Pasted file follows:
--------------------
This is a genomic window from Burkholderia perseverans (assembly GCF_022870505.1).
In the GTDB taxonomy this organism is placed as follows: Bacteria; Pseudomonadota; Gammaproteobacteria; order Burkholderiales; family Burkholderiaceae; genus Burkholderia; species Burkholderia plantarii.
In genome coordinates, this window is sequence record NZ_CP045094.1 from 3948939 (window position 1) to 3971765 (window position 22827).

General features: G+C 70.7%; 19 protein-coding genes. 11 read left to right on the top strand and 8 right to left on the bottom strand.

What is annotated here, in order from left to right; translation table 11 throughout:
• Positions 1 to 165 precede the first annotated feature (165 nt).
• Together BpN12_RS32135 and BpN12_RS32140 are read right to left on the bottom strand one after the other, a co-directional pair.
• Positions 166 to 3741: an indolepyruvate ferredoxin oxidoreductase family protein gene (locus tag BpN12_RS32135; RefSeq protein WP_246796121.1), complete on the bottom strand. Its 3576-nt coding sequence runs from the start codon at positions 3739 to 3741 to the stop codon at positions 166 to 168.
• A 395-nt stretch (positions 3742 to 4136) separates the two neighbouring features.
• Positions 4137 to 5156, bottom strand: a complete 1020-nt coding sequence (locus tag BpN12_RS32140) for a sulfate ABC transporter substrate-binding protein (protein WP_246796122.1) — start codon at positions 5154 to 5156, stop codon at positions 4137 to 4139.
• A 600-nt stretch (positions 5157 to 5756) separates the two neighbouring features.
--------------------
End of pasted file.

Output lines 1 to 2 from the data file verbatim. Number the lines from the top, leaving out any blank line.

This is a genomic window from Burkholderia perseverans (assembly GCF_022870505.1).
In the GTDB taxonomy this organism is placed as follows: Bacteria; Pseudomonadota; Gammaproteobacteria; order Burkholderiales; family Burkholderiaceae; genus Burkholderia; species Burkholderia plantarii.